I think that there are several factors that cause people to not enroll in care or not remain in care. One of the major ones it that many people seem to think that HIV is almost a trivial infection now. They have the idea that it can be treated with medications and everything will be fine. These may well be the people who didn’t see the thousands of AIDS patients dying during the 70s-90s. Their feeling may be that they’d go into treatment if they developed symptoms. They don’t seen to understand just how serious the disease can be. So this is partially due to a lack of knowledge about the natural history (and literal history) of the disease.

    Some may go into denial. Sometimes they think that if they don’t get treated, they really DON’T have the disease. Or they’ll rationalize – the result was really negative not positive, the lab results really belonged to someone else.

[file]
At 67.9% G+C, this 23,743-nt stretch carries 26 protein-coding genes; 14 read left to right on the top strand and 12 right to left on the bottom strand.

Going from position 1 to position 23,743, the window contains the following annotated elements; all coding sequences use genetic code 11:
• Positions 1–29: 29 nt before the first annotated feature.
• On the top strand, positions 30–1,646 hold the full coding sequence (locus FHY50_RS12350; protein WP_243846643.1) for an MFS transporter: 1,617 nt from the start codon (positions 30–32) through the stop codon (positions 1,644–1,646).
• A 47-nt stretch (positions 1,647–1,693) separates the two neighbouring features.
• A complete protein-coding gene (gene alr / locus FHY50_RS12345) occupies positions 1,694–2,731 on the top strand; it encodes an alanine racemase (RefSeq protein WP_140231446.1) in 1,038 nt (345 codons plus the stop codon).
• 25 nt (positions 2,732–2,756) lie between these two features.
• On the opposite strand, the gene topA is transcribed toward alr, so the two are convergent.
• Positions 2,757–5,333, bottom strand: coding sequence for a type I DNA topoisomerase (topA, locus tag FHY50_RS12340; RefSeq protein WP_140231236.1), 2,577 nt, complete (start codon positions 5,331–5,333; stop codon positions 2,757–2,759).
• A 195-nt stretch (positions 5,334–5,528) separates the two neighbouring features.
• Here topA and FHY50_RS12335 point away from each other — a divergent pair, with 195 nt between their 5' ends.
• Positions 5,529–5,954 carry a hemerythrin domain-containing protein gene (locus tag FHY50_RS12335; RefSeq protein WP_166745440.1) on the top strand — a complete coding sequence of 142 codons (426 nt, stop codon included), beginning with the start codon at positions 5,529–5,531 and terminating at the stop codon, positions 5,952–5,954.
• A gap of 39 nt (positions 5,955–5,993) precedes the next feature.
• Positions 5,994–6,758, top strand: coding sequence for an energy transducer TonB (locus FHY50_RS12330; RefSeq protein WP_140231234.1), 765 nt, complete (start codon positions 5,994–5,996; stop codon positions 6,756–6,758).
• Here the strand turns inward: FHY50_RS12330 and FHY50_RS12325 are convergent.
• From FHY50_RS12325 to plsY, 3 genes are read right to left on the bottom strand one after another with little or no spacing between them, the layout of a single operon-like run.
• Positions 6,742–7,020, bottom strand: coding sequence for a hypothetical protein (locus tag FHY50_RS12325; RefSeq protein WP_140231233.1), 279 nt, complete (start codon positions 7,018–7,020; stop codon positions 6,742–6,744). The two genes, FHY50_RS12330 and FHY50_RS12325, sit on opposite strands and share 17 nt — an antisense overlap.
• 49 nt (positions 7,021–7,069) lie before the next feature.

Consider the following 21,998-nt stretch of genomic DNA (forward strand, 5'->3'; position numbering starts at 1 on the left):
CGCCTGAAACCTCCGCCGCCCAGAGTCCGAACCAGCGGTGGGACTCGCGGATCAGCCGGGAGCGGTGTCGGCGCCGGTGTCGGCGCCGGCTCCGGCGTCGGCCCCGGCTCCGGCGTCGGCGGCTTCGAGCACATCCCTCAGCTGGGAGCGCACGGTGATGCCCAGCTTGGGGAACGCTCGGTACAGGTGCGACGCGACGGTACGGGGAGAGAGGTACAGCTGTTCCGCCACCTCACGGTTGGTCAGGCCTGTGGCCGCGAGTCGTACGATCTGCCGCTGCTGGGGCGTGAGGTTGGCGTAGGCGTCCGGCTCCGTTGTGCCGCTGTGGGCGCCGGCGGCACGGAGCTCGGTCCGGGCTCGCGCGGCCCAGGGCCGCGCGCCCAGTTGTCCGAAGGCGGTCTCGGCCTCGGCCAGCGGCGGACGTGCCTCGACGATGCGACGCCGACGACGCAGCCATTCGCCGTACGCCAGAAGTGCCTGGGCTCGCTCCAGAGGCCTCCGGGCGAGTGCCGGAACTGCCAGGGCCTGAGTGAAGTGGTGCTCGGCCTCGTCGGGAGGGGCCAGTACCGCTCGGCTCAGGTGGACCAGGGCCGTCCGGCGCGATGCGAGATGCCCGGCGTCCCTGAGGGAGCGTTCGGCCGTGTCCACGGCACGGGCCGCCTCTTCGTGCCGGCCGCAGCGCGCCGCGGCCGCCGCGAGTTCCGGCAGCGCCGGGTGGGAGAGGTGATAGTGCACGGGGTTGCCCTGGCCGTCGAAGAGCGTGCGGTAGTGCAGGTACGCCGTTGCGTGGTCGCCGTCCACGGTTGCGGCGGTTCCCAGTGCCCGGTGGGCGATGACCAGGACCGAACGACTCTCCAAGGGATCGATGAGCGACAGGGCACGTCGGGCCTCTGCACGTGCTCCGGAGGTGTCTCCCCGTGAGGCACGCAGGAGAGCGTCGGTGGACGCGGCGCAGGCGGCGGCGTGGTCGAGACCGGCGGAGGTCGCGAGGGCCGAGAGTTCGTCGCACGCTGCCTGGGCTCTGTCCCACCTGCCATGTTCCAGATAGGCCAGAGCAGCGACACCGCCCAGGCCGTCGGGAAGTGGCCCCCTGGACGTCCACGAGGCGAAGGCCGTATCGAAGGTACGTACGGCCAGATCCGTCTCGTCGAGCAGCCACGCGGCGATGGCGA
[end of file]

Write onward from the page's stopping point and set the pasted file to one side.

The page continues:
Another segment of the population may not follow up because of their individual circumstances. Someone gets arrested (he may be treated while in prison, but his data is lost to the study and so he’s classed as not being retained in treatment.) Some people die. Some may have severe mental illness (profound depression, psychosis) and don’t stay in treatment for those reasons. Some relocate (again, they may get into treatment at their new site, but they are lost to follow-up in the study.)

    Others are, as the authors mentioned or implied: stigma, lack of available local care, lack of insurance, discrimination.